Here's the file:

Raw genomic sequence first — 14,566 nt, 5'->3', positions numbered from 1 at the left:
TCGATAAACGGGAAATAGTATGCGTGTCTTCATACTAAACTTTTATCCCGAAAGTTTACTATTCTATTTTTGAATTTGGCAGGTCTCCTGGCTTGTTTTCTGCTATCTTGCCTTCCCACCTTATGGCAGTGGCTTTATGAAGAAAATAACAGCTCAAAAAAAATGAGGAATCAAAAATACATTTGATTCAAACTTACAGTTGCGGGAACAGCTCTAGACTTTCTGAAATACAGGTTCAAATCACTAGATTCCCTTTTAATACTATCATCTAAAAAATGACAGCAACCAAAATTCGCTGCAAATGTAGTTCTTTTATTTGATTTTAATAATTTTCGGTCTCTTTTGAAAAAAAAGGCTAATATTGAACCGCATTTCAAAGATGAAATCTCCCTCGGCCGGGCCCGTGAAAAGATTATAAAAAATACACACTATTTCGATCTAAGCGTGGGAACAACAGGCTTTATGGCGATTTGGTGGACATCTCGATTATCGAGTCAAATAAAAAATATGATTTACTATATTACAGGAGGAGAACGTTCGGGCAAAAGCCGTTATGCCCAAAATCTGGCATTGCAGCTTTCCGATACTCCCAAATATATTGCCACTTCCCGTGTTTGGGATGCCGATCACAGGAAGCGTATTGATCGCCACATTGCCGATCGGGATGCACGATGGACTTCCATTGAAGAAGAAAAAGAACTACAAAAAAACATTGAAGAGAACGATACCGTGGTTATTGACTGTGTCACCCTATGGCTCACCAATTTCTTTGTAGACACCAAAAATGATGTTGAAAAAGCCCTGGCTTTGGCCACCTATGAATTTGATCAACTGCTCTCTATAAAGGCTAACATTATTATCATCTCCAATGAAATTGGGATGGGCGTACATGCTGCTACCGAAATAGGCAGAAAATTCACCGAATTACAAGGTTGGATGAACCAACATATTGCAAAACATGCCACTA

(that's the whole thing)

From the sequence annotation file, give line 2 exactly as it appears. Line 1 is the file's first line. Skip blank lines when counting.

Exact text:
TCGATAAACGGGAAATAGTATGCGTGTCTTCATACTAAACTTTTATCCCGAAAGTTTACTATTCTATTTTTGAATTTGGCAGGTCTCCTGGCTTGTTTTCTGCTATCTTGCCTTCCCACCTTATGGCAGTGGCTTTATGAAGAAAATAACAGCTCAAAAAAAATGAGGAATCAAAAATACATTTGATTCAAACTTACAGTTGCGGGAACAGCTCTAGACTTTCTGAAATACAGGTTCAAATCACTAGATTCCCTTTTAATACTATCATCTAAAAAATGACAGCAACCAAAATTCGCTGCAAATGTAGTTCTTTTATTTGATTTTAATAATTTTCGGTCTCTTTTGAAAAAAAAGGCTAATATTGAACCGCATTTCAAAGATGAAATCTCCCTCGGCCGGGCCCGTGAAAAGATTATAAAAAATACACACTATTTCGATCTAAGCGTGGGAACAACAGGCTTTATGGCGATTTGGTGGACATCTCGATTATCGAGTCAAATAAAAAATATGATTTACTATATTACAGGAGGAGAACGTTCGGGCAAAAGCCGTTATGCCCAAAATCTGGCATTGCAGCTTTCCGATACTCCCAAATATATTGCCACTTCCCGTGTTTGGGATGCCGATCACAGGAAGCGTATTGATCGCCACATTGCCGATCGGGATGCACGATGGACTTCCATTGAAGAAGAAAAAGAACTACAAAAAAACATTGAAGAGAACGATACCGTGGTTATTGACTGTGTCACCCTATGGCTCACCAATTTCTTTGTAGACACCAAAAATGATGTTGAAAAAGCCCTGGCTTTGGCCACCTATGAATTTGATCAACTGCTCTCTATAAAGGCTAACATTATTATCATCTCCAATGAAATTGGGATGGGCGTACATGCTGCTACCGAAATAGGCAGAAAATTCACCGAATTACAAGGTTGGATGAACCAACATATTGCAAAACATGCCACTA